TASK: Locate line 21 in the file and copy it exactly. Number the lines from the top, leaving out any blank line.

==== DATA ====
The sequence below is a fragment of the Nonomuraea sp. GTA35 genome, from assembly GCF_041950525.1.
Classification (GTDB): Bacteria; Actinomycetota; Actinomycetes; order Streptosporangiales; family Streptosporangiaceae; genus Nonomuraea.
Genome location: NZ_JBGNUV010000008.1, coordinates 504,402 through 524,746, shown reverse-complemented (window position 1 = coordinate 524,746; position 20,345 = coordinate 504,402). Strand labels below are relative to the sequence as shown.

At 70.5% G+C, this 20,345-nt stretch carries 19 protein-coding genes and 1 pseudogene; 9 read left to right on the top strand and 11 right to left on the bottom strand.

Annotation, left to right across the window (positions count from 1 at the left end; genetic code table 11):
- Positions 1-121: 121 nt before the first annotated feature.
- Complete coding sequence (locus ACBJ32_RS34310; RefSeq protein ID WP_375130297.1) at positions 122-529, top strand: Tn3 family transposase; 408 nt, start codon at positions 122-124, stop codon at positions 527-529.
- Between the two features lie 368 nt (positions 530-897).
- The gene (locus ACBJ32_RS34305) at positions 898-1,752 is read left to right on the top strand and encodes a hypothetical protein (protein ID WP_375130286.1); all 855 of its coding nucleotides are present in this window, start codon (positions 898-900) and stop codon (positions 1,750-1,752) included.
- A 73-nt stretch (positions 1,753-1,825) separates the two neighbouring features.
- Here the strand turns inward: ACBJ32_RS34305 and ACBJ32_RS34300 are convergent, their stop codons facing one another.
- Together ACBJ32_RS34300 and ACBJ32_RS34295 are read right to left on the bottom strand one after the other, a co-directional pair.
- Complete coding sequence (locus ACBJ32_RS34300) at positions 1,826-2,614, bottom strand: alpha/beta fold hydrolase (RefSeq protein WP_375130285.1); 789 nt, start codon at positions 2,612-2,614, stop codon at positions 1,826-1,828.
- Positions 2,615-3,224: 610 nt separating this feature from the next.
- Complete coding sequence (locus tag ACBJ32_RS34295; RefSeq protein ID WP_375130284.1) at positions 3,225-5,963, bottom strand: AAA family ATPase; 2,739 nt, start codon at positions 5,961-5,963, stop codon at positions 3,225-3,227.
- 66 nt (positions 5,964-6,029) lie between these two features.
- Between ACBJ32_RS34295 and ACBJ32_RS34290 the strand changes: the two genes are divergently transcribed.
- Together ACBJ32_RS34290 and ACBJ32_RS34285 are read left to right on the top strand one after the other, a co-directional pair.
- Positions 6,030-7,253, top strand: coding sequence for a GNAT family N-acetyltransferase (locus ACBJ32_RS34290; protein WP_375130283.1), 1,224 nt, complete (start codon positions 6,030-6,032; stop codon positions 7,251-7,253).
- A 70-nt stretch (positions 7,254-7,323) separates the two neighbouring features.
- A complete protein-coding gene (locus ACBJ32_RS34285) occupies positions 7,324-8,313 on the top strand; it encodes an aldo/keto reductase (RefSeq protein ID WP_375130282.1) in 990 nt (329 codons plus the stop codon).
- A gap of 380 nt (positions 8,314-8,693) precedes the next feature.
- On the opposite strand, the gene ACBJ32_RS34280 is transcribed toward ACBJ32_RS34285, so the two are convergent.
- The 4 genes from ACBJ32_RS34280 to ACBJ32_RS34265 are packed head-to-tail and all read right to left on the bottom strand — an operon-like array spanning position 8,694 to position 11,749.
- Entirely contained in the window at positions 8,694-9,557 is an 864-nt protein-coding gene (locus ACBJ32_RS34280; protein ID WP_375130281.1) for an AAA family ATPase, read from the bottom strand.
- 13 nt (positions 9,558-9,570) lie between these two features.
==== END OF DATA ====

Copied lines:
- A complete protein-coding gene (locus ACBJ32_RS34285) occupies positions 7,324-8,313 on the top strand; it encodes an aldo/keto reductase (RefSeq protein ID WP_375130282.1) in 990 nt (329 codons plus the stop codon).